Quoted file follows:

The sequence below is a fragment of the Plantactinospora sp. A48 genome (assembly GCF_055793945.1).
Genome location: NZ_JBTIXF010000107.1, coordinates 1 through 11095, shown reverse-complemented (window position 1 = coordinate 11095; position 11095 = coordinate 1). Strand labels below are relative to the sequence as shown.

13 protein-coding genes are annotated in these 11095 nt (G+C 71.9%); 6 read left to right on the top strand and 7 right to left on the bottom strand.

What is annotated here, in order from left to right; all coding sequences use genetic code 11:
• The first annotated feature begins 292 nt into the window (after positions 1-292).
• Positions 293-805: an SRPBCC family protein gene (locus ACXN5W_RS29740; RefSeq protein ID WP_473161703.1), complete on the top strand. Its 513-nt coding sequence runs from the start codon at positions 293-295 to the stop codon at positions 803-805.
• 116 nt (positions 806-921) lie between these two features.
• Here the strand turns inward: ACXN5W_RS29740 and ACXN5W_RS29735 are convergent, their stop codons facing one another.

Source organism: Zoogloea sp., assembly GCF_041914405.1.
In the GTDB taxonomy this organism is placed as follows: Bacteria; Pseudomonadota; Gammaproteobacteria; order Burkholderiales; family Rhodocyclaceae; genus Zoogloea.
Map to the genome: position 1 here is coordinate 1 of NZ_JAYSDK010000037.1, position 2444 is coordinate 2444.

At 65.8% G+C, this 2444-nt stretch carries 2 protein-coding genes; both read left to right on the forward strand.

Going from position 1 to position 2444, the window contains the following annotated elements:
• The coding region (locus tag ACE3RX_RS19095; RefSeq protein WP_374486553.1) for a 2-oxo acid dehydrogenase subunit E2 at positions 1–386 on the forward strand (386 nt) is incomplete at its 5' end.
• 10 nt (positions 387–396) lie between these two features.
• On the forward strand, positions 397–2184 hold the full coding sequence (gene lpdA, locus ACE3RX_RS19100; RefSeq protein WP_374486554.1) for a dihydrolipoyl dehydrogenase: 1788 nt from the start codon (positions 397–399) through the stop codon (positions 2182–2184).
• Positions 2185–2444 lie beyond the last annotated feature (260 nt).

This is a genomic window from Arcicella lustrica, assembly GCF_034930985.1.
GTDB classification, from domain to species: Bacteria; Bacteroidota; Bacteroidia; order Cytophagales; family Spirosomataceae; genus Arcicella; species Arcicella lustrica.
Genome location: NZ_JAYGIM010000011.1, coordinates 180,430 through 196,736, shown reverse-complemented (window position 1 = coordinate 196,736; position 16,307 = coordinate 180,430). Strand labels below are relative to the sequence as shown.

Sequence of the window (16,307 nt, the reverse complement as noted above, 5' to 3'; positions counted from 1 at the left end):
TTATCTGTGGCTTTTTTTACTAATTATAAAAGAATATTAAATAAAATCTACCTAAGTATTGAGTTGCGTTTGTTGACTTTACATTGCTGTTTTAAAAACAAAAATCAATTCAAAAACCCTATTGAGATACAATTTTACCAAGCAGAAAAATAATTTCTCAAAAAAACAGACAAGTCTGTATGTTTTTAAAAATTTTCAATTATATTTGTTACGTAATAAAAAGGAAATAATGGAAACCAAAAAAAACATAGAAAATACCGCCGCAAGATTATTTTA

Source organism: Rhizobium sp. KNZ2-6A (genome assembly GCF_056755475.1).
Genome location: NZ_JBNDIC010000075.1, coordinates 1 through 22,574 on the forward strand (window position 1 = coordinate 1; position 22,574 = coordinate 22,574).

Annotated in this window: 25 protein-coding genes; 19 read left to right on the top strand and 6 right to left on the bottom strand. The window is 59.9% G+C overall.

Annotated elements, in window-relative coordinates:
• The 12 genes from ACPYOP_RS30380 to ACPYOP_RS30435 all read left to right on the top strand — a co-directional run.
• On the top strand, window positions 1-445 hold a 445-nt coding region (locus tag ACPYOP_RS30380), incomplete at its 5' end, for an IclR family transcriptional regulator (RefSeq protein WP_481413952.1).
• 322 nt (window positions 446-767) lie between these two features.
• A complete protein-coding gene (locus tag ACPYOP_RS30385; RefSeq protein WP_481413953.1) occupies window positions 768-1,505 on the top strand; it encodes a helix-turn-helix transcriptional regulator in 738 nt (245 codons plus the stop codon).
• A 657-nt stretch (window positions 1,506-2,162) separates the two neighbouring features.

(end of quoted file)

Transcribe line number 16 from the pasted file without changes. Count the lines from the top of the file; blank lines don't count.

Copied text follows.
• On the forward strand, positions 397–2184 hold the full coding sequence (gene lpdA, locus ACE3RX_RS19100; RefSeq protein WP_374486554.1) for a dihydrolipoyl dehydrogenase: 1788 nt from the start codon (positions 397–399) through the stop codon (positions 2182–2184).